WhatsApp Image 2019-03-10 at 4.11.58 PM

Horse Scout will be there to soak up the entertainment and most importantly the sport. As ever it will be a four day spectacular, this year running from Tuesday 12thto Friday 15th March.

 

Tuesday kicks off with Champions Day and the Sky Bet Supreme Novices’ Hurdle at 1.30pm. The headline race is the Unibet Champion Hurdle which has been won for the last two years by Buveur D’Air. The Nicky Henderson champ will be returning to defend his title again and if he wins, he will go into the hall of fame with greats like Istabraq who dominated the race from 1988-2000. The crowd will undoubtedly be behind Lalor in the Racing Post Arkle. Trained by the small-stable of Kayleigh Woollacott who has taken over from her husband, after he tragically took his own life last year.

 

Wednesday is Ladies Day. The fashionistas and socialites are out in force but for racing, it’s all about speed and stamina. The Betway Queen Mother Champions Chase is one of the most high-octane races of the entire week as the fastest two-milers in the business, cream it around a demanding Steeplechase course. All eyes will be on Altior who goes for a second win and has not been beaten in 17 starts over jumps. The RSA Novices’ Chase, at over three miles, is the test for true stayers. Whilst the Cross-Country Chase is always enthralling and perhaps commands more respect after last year’s winner, Tiger Roll went on to win at the Grand National soon after. He will be back to stake his claim this year. Perhaps trainer Gordon Elliott sees this as another dress rehearsal for the National next month.

 

The St Patrick’s Day crowd on Thursday is always a hearty one and for racing enthusiasts, it is set to be an awesome equine lineup. The Ryanair Chase, the Sun Bets Stayers Hurdle, the JLT Novices’ Chase, and the Pertemps Network Final Handicap Hurdle are all Grade One races (the best) which brings out the crème de la crème of the National Hunt fraternity. Paisley Park, trained by Emma Lavelle will be the favourite for the Stayers Hurdle and another moving story if he wins for his owner Andrew Gemmell who was born blind. Plus Love Island’s Chris Hughes joins the ITV team to get involved in the banter and opinion.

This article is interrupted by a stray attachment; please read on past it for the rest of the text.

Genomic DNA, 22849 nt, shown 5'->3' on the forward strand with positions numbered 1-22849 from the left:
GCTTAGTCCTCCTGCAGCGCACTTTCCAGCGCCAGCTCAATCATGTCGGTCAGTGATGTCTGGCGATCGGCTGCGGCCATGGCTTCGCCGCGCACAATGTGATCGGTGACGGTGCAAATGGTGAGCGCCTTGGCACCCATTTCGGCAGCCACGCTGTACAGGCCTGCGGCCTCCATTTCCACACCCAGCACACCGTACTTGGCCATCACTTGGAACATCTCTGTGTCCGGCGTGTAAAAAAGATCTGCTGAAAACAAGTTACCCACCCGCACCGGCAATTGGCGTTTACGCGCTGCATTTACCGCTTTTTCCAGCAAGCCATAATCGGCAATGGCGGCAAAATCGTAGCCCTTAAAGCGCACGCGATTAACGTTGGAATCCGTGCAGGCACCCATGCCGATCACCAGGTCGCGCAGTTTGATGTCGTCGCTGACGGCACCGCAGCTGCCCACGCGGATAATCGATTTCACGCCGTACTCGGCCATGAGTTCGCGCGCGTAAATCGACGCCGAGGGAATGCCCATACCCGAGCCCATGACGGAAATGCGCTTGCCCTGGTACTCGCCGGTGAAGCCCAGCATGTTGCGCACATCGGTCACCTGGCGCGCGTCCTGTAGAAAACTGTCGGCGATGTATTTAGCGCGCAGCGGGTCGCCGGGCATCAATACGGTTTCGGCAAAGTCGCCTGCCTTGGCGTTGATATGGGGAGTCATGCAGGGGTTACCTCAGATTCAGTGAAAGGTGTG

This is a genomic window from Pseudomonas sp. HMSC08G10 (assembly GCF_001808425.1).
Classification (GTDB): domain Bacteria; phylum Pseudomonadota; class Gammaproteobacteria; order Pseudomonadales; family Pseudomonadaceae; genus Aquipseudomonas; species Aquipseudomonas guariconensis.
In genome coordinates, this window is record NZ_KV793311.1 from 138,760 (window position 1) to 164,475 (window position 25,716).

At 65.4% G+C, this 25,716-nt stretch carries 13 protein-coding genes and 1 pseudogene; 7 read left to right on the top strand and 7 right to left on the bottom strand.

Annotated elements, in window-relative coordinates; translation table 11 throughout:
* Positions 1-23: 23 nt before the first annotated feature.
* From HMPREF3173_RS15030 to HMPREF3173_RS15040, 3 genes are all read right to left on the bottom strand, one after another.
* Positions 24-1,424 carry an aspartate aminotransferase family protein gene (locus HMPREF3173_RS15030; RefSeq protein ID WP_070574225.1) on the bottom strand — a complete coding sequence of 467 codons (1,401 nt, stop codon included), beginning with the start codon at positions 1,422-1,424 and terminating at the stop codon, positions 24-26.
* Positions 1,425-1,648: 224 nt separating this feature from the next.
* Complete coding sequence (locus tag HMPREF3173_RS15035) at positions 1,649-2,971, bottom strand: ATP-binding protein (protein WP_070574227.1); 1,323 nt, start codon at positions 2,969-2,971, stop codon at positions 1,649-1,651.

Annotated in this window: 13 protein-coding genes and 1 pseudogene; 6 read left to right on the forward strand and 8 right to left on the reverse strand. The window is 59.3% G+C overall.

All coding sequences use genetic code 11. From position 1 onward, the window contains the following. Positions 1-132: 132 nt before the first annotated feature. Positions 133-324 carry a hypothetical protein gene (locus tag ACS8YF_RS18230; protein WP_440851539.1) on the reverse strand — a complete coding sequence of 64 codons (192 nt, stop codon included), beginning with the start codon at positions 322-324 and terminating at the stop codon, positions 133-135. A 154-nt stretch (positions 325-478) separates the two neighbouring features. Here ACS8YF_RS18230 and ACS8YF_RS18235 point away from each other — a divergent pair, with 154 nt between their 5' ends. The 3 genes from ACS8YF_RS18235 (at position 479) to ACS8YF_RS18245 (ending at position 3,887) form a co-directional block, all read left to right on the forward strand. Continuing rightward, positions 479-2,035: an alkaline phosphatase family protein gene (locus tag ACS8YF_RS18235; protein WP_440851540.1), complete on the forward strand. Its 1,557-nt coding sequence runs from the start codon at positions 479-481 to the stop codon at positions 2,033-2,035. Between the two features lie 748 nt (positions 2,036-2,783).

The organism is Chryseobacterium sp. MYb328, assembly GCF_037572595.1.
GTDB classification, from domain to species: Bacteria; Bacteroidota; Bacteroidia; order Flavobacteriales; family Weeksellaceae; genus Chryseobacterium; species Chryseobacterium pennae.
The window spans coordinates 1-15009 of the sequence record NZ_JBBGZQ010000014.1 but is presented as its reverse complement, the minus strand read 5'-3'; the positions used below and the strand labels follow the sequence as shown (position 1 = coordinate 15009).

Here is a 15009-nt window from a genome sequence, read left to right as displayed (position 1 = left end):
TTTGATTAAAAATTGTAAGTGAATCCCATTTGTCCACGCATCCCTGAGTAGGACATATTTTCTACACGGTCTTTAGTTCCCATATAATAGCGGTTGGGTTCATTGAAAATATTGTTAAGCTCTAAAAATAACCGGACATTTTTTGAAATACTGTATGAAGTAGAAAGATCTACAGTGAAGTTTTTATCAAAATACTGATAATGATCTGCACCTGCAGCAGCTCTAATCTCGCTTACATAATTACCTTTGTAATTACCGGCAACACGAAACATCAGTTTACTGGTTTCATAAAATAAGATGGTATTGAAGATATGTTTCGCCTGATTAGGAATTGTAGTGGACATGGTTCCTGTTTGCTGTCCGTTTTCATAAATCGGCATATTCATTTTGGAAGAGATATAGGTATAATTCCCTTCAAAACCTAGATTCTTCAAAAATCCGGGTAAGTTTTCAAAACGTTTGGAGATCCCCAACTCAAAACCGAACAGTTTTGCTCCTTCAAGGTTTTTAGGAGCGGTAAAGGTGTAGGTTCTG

Friday is Gold Cup Day which rounds off the week with the most coveted prize of all. The Magners Cheltenham Gold Cup is the race they all want to win- trainers, jockeys, owners and punters alike. Nothing beats the “Cheltenham roar” as the world’s best horses thunder up that grueling hill to the winning post, cheered on by 70,000 onlookers in the stands and many millions around the world. This year sees some legendary horses in the entries list. We will never forget that heroic battle between Native River and Might Bite last year and if all goes to plan, both horses will be running again. Let’s not forget “Presenting Percy”, considered in Ireland as the “People’s Champion”. It will also be a first Gold Cup Challenge for Bryony Frost, whose strong partnership with Frodon has seen the pair win three of her last four races. If it was to be their day, Bryony would be the first female jockey in history to win the Gold Cup.

 

If you can’t be there in body, be there in spirit by tuning into live ITV Racing, on ITV daily from Tuesday to Friday 1pm-4.30 pm. The Opening Show is on ITV4 from 9.30-10.30 am. Delivered by the BAFTA award-winning team of Ed Chamberlain and Francesca Cumani and the fun and knowledgeable crew of Oli Bell, A P McCoy, Mick Fitzgerald, Matt Chapman, Alice Plunkett, Luke Harvery and Brough Scott amongst others

 

Although if you are planning to join the fun and look “Insta ready”, don’t forget our friends at Glow & Dry. The luxury styling concierge and their experienced team will be on hand to travel to your home or hotel, offering hair and make-up to have you looking your very best.

 

Image-5

Mexican Young Guns take Nations Cup glory

facebooktwittergoogle_plusredditpinterestlinkedinmail

 

 

In any sport when the underdog wins, it makes for great entertainment. So when the Mexican team took a decisive victory in the very first leg of the Longines FEI Jumping Nations Cup in Wellington, Florida the press conference was a joyous affair.